Despite the terrible news late Monday of the driveby murders of Dan Yehudah of Chomesh and Doron Zisserman of Einav and other terrorist acts, there is the definite sense that there is an overall lessening of Palestinian violence. While we do not delude ourselves into thinking that the so-called cease fire is essentially anything other than Arafat?s latest ruse, one would have to be inhuman not to take some comfort in the fact that at least for the short run, less people will die or be maimed. And, because we think that a cease fire is in Arafat?s short term interest, we believe that one will take hold. Yet at the same time, while we savor the respite of sorts, we must also focus on the dangers that are already emerging.
In sending CIA Director George Tenet to the Middle East rather than someone from the State Department to try to arrange the cease fire, President Bush seemed to be acting in accord with Prime Minister Sharon?s insistence that the issue of a cease fire must be considered separate and apart from any substantive issues between Israel and the Palestinians. That is, as a security expert, Tenet?s mission was surely not anything other than to try and get the shooting to stop. And Secretary of State Colin Powell is repeatedly quoted as saying that there must be a period of quietude before the resumption of substantive negotiations, a probable allusion to the Prime Minister?s call for a six-week period of total cessation of violence as a precondition to going back to the negotiating table.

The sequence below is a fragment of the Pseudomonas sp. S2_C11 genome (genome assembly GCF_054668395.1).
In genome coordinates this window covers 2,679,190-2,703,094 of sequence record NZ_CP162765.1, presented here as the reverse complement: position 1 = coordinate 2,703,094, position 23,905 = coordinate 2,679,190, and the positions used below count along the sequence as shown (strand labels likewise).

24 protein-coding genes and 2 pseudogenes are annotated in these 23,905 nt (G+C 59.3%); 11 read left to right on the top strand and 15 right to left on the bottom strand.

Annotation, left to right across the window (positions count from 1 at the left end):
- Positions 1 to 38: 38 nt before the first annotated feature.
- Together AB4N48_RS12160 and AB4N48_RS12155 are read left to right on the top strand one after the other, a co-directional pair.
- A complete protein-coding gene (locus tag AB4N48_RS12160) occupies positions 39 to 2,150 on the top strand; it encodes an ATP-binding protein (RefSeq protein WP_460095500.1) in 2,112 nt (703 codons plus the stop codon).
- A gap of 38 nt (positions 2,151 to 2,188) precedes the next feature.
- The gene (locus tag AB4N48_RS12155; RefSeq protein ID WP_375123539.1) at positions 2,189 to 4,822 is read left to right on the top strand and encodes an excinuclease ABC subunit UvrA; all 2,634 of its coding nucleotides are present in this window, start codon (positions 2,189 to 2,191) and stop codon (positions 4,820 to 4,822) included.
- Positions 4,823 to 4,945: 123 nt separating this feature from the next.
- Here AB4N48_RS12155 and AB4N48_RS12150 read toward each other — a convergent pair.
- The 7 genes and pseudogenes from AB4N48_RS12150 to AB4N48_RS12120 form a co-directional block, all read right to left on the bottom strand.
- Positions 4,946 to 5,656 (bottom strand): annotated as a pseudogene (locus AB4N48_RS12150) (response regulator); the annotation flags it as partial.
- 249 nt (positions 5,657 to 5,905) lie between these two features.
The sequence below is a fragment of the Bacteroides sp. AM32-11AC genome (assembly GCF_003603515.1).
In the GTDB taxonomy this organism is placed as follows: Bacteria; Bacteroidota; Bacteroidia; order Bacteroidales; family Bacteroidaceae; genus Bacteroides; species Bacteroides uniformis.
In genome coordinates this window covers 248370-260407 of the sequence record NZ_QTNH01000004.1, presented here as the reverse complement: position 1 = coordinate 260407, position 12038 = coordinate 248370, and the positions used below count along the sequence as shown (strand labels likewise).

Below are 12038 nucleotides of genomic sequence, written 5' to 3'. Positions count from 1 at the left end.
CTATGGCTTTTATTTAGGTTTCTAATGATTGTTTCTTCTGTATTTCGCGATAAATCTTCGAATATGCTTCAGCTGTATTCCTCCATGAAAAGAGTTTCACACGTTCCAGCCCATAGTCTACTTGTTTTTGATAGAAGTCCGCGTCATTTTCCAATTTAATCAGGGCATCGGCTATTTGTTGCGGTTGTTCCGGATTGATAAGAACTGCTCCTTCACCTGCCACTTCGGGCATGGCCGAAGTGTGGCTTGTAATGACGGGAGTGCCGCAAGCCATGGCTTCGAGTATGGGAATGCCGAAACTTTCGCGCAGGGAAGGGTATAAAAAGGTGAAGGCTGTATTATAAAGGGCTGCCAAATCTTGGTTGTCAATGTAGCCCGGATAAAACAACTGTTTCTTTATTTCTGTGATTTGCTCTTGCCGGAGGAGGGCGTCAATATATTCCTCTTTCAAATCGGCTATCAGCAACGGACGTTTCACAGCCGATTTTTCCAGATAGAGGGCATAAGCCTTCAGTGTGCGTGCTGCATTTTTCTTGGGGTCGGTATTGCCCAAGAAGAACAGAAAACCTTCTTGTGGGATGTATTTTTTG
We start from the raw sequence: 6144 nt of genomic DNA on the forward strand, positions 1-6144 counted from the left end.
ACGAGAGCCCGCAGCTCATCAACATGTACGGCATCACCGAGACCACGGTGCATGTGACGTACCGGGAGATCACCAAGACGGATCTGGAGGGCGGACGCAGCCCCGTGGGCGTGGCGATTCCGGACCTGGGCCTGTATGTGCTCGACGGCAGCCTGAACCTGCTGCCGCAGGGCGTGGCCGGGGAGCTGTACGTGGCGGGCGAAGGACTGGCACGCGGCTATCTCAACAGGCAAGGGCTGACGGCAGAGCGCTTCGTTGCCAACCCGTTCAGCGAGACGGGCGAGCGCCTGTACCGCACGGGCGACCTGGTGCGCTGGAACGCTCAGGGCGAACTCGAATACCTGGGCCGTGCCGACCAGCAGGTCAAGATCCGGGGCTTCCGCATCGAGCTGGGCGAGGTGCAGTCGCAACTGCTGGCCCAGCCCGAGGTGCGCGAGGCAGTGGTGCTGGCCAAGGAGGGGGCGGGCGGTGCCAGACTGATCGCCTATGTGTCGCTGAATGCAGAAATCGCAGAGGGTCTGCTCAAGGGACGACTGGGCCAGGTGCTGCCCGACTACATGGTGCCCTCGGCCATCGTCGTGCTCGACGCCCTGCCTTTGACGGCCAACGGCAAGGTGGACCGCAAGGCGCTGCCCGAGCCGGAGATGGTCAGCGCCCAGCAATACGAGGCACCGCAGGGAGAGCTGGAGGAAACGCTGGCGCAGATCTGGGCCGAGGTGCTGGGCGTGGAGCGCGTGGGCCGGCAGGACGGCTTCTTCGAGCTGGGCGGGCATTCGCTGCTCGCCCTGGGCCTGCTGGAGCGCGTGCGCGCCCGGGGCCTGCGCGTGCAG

But there are disturbing signs as well. Secretary Powell is also talking about using the Mitchell Report as the working paper once negotiations commence. It will be recalled, however, that the Mitchell Report contemplates the suspension of so-called settlement activity and generally equates Israel?s reaction to Palestinian violence with the perpetration itself. Taken together, this means that the Mitchell Report reflects the notion that there is legitimacy to Palestinian ?resistance? and that Judea and Samaria really are presumptively ?occupied territory.?
To our mind, this and other conclusions in the Report represent a repackaging of the Clinton approach of a proposed outcome that is not the product of negotiations, but of superimposition from the outside. Arafat?s ability to end-run direct negotiations by appealing to third parties seems about to get a second life.
Moreover, although Prime Minister Sharon is properly requiring a six week period of quiet before beginning to negotiate in order to ensure that there is no hint of rewarding violence, Foreign Minister Shimon Peres has joined UN Secretary General Kofi Annan and Arafat himself in calling for substantive talks to commence immediately!
The pressure on Prime Minister Sharon to cave-in on the question of when to resume negotiations can be expected to intensify. We trust he is up to dealing with it. The last thing Israel needs now is for Arafat to think once again that violence works.Editorial Board
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